As head of a university located in one of the farthest corners of the country from Seoul, Yong Hoon Lee is confident that his school has what it takes to attract the world’s brightest minds.
In the 13 years since the Ulsan National Institute of Science and Technology, also known as UNIST, was established in the southeastern industrial port city of Ulsan, the school has shattered expectations, landing coveted spots on global rankings — as Lee constantly pointed out in a recent interview with the Korea JoongAng Daily.
It came in 11th in this year’s Young University Rankings by the Times Higher Education, which lists the world’s leading universities that are 50 years old or younger. The rank was the highest among Korean universities.
On Clarivate’s Highly Cited Researchers list, 70 scientists based in Korea were recognized and 10 were from UNIST, the largest figure for any Korean institute.
The secret, Lee highlighted, comes down to the university’s “world-class” research environment.
“Our biggest strength is that we have nearly 70 billion won [$54.4 million] worth of research equipment and some 50 full-time workers solely dedicated to maintenance,” said President Lee. “This allows our students and professors to focus all their energy on research,” he continued, “[B]ecause unlike other universities, they are not sparing any time checking whether the equipment actually functions properly.”
In the interview, Lee discussed how UNIST is striving to take its research capabilities to the next level and how international students can benefit from joining the journey.
Q&A with UNIST President Yong Hoon Lee
Q1. How would you introduce UNIST to prospective international students?
UNIST was founded in 2009 and officially recognized as a government-funded research institute for science and technology in 2015, becoming the fourth such institute in Korea. Throughout the years, the university has made great leaps in the chemical and chemical engineering fields such as secondary batteries, solar cells, graphene and semiconductor materials. In particular, UNIST has been concentrating on new technologies linking AI with other fields while aiming to play a key role in the “smart transition” of the country’s southeastern industrial zone through the application of AI and big data deep learning methods.
Q2. How is UNIST different from other domestic research institutes for science and technology?
All our courses at the undergraduate and postgraduate levels are conducted in English and we offer a world-class research environment. Our UCRF, known as the UNIST Central Research Facilities, overlooks 70 billion won worth of research equipment and offers close guidance to any student who wishes to use it. While other universities normally rely on graduate students for maintenance, we have some 50 “managers” at the UCRF for the task, who also teach students how to use the equipment for their research.
Q3. Who are these managers?
They’re professionals with master’s degrees, some with a Ph.D., in their respective fields who used to work for companies. Since the university was established, our first president made a wise and tough decision to hire 40 full-time managers, who, today, have become somewhat like our secret weapon. And because we have such good research equipment, we’re able to attract distinguished professors who wish to use it, which in turn allows us to up our research capabilities.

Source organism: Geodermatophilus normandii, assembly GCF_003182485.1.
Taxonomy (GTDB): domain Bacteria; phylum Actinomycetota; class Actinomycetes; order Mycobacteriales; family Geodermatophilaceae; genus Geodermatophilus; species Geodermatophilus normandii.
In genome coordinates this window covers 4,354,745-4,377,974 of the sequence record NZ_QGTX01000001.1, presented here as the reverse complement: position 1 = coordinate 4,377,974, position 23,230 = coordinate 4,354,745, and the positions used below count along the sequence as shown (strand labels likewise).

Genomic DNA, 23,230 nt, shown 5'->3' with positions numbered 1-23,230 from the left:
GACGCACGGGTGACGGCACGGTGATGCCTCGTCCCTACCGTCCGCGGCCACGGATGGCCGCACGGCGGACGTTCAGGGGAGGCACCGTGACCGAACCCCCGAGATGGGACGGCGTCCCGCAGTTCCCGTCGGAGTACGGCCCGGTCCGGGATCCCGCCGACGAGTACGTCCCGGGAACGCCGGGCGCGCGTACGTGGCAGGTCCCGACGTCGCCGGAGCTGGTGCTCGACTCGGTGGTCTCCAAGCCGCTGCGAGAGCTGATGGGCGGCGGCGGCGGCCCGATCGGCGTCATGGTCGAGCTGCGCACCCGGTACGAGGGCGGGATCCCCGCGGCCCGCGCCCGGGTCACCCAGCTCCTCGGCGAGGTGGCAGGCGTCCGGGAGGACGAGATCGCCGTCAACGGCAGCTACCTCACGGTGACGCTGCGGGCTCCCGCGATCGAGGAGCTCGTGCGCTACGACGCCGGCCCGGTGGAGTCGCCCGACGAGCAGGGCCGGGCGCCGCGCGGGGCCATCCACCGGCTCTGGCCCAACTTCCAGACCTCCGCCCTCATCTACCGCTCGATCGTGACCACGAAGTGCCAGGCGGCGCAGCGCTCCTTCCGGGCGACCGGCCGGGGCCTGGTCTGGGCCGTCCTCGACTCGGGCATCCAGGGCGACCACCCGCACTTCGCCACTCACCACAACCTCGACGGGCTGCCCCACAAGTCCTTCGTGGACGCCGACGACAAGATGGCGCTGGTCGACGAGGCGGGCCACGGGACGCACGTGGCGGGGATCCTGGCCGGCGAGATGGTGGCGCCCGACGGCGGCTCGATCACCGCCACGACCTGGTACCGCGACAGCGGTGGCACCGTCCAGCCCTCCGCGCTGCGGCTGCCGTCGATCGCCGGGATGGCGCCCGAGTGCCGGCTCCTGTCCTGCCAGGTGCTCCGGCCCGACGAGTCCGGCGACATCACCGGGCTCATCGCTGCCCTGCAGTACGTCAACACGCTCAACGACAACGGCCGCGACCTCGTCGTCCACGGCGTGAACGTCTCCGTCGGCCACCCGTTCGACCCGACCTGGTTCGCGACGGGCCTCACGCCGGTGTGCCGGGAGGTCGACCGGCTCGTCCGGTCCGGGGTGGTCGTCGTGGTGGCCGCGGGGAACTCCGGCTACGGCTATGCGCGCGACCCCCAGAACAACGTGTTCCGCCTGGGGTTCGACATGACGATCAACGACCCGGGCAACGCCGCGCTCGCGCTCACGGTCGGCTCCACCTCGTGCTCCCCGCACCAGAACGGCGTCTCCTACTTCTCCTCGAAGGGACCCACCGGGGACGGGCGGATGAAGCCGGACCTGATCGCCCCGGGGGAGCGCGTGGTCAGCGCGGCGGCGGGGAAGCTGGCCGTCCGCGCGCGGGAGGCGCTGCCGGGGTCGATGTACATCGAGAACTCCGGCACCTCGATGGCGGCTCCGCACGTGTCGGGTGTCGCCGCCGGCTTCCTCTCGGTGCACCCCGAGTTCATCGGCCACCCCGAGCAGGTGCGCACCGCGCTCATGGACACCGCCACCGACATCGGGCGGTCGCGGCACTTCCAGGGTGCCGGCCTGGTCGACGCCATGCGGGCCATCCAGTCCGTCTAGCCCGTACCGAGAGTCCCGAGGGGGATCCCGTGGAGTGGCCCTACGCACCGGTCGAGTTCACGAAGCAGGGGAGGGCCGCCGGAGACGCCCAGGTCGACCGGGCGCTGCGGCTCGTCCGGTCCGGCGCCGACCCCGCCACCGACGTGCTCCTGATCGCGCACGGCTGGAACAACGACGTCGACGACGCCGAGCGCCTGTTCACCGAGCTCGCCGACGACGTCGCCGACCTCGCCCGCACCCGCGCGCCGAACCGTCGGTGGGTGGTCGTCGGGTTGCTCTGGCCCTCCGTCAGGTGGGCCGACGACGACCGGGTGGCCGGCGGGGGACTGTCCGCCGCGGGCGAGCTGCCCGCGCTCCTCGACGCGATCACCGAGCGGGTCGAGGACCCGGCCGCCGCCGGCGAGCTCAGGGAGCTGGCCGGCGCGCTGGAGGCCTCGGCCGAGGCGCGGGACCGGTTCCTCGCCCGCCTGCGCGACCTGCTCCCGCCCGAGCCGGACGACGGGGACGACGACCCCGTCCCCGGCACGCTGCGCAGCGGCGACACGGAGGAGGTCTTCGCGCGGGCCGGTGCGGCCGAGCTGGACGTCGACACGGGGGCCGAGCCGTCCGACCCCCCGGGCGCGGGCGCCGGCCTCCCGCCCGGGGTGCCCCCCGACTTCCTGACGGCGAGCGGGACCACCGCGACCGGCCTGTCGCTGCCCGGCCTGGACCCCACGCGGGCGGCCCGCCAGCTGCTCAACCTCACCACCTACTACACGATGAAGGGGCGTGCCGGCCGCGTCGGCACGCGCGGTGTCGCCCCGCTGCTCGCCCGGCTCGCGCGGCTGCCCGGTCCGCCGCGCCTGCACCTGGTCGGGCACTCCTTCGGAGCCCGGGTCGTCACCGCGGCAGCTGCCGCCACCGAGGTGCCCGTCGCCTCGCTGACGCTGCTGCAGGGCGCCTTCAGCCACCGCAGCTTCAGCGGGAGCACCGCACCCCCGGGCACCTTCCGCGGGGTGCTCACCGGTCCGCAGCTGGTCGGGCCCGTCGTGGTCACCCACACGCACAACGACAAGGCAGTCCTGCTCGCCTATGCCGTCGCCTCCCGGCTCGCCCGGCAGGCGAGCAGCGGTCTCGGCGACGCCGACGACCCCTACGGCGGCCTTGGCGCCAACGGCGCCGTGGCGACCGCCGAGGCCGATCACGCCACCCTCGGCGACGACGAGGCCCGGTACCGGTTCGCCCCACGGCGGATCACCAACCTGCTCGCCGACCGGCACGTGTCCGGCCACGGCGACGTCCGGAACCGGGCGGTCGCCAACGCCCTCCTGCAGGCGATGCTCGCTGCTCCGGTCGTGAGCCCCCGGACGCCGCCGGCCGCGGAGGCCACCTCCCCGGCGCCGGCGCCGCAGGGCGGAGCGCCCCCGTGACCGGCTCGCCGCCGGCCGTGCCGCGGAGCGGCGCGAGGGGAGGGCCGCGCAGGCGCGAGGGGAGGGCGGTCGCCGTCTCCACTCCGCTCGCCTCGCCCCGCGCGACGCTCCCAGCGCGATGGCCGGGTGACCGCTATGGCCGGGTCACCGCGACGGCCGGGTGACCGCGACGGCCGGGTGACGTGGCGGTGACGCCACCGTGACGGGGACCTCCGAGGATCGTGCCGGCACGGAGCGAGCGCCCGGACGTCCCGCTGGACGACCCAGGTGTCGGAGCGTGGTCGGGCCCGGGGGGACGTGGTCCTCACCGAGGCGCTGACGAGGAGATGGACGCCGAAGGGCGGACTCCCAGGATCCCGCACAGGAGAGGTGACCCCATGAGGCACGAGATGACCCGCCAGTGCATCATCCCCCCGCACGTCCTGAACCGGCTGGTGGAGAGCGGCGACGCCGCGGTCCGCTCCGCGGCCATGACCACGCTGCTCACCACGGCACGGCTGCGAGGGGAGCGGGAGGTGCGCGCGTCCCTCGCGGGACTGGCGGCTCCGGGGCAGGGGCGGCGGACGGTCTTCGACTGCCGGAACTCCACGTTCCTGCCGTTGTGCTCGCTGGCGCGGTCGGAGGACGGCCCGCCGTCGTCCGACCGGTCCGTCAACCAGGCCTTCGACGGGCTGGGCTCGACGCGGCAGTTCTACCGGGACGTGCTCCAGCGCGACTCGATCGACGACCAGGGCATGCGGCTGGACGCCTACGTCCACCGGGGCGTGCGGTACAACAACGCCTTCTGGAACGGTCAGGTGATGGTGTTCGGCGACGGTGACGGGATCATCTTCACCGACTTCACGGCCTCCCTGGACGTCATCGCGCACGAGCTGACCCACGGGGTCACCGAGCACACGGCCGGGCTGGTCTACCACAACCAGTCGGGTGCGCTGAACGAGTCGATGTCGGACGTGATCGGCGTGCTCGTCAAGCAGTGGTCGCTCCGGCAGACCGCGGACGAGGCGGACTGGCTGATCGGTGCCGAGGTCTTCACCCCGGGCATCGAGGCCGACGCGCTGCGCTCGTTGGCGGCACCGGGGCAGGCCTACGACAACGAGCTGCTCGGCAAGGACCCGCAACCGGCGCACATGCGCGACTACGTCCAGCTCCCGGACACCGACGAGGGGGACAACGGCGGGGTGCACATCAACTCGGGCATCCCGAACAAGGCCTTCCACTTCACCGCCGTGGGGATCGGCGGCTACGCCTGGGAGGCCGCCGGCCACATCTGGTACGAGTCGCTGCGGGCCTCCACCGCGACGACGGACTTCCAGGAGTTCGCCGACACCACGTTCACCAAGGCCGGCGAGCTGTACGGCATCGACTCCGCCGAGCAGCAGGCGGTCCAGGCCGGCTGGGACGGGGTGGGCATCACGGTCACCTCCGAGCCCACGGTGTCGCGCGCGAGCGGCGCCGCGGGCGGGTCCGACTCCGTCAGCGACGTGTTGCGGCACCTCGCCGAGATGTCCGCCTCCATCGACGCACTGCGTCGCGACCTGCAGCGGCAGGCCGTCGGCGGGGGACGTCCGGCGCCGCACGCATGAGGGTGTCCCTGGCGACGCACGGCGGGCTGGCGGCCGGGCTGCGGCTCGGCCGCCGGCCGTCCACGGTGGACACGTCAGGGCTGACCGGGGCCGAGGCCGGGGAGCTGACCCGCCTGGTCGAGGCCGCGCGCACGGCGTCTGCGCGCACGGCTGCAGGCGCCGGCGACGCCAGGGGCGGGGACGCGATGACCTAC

Q4. What’s UNIST’s globalization strategy?
We hope to build a global network through which our professors and students can communicate with the world’s greatest scientists. We specifically plan to launch a program next year that sends our professors abroad to visit the top experts in their respective fields, preferably with one of their students following in tow. The mission is to visit those experts and see what research they’re up to, perhaps even invite them to UNIST for a month or even a week. We want to push our faculty members and students out of their comfort zones and encourage them to interact with the world’s greatest, because the more they do so, the more likely they will become the world’s greatest themselves. That’s what I call globalization.
Q5. I also heard you started a travel program for students that takes them to nearby tourist attractions on buses every weekend.
Coming from Daejeon, I find Ulsan a very attractive city to live in. The campus here has such a great natural environment with clean air. Unfortunately, however, students don’t agree with me. They can’t stand the mundane campus life after their first month here because the school is surrounded by mountains. Every Saturday, I normally wake up wondering where I should visit next. Bulguksa Temple [in Gyeongju, North Gyeongsang] is just a 40-minute drive from where I live. Haeundae Beach [in Busan] is a 50-minute drive. But then, it occurred to me that most students don’t have a car, so they can’t drive out of the city like me. That’s how I came up with the so-called Youth Bus, which drops off students at popular tourist destinations every weekend in nearby cities for anyone who registers. The school covers half the fee, while students are required to pay the rest, which is 5,000 won at most.
Q6. What advice would you offer to foreigners who are thinking about studying in Korea?
UNIST is a university with a vision — a university that never settles and strives for the better. If you want to conduct research, UNIST is undoubtedly the best option. Our professors are young and their labs have only five to six students max, which allows them to provide more support and attention to each individual. Not only do students learn from professors, but they also gain practical knowledge from our managers at the UCRF. All of these aspects create an environment for students to quickly boost their competence and develop their career paths.